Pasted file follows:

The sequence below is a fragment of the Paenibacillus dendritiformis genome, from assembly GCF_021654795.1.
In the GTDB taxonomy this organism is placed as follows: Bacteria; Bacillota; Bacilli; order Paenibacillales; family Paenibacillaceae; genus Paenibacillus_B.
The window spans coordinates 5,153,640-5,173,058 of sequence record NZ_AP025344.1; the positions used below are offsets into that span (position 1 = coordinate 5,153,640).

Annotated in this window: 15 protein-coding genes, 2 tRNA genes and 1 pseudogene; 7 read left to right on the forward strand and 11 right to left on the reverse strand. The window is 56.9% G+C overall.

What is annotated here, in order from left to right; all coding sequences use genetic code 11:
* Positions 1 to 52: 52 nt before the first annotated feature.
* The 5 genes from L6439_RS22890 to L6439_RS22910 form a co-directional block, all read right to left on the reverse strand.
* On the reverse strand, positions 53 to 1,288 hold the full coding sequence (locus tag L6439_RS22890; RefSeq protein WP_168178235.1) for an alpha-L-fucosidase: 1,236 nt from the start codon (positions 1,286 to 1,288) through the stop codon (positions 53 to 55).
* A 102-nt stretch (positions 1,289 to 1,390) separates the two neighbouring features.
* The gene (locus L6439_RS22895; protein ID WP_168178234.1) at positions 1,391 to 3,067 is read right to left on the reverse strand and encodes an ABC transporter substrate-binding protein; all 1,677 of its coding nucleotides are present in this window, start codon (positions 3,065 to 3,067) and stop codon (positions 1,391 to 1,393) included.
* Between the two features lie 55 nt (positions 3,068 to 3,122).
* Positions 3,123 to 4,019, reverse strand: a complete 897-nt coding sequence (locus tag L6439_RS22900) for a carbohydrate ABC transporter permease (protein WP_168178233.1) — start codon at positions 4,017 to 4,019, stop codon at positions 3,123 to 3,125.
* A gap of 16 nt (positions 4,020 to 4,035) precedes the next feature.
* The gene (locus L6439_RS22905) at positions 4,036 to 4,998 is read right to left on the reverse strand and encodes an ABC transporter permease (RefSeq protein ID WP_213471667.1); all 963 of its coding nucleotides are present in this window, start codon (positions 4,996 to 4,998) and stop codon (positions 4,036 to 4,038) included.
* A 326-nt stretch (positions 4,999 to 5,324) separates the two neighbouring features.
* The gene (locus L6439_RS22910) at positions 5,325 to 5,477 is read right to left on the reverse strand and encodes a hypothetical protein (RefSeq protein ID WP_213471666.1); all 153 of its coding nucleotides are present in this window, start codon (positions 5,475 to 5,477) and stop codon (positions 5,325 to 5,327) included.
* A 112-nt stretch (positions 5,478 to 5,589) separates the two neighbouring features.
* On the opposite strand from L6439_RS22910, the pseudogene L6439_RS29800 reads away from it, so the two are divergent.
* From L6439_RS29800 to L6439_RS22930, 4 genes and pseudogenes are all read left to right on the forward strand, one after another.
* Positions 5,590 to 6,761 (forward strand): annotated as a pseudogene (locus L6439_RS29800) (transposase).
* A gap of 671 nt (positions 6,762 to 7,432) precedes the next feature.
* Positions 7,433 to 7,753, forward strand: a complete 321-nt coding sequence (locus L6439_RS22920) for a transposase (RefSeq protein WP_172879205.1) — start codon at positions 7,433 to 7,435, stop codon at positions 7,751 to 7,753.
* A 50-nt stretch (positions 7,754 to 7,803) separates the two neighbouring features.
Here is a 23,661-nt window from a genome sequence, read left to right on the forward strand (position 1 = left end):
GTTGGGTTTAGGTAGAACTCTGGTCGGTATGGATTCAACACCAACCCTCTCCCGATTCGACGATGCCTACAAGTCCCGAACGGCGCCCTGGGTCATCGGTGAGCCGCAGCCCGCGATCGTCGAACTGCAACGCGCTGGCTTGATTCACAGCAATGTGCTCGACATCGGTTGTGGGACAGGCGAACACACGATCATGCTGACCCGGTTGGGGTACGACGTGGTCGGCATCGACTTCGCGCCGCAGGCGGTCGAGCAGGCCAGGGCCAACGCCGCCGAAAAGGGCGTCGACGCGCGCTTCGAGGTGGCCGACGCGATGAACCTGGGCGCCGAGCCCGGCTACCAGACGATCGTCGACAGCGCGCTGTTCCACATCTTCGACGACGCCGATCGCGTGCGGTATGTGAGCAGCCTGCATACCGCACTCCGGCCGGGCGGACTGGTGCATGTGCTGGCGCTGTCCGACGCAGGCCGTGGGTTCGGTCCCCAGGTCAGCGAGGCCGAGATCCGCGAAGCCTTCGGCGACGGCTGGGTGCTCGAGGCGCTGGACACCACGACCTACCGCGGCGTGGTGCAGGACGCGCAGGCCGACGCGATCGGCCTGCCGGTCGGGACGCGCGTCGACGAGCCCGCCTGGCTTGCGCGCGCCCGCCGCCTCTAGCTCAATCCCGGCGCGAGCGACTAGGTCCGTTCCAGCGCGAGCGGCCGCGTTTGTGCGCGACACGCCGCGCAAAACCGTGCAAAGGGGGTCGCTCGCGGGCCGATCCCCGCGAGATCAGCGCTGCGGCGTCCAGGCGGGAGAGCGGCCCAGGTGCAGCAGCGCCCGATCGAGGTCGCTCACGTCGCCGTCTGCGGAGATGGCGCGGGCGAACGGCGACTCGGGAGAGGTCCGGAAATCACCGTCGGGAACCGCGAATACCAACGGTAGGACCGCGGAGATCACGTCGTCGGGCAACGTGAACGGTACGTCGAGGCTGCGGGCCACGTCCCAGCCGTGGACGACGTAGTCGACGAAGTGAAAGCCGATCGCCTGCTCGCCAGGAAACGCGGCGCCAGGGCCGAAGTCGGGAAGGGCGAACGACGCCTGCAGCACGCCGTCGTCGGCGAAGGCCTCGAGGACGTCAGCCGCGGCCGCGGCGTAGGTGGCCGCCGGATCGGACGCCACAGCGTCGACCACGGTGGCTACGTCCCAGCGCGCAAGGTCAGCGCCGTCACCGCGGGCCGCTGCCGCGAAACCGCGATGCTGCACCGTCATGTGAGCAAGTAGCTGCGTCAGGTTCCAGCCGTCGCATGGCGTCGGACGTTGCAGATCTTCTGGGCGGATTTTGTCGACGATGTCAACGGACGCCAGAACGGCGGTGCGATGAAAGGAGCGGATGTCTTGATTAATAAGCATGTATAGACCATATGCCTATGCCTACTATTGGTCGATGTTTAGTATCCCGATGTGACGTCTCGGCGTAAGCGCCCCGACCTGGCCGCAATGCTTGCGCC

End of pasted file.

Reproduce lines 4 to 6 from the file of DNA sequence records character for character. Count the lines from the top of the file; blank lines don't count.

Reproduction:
Annotated in this window: 15 protein-coding genes, 2 tRNA genes and 1 pseudogene; 7 read left to right on the forward strand and 11 right to left on the reverse strand. The window is 56.9% G+C overall.

What is annotated here, in order from left to right; all coding sequences use genetic code 11:
* Positions 1 to 52: 52 nt before the first annotated feature.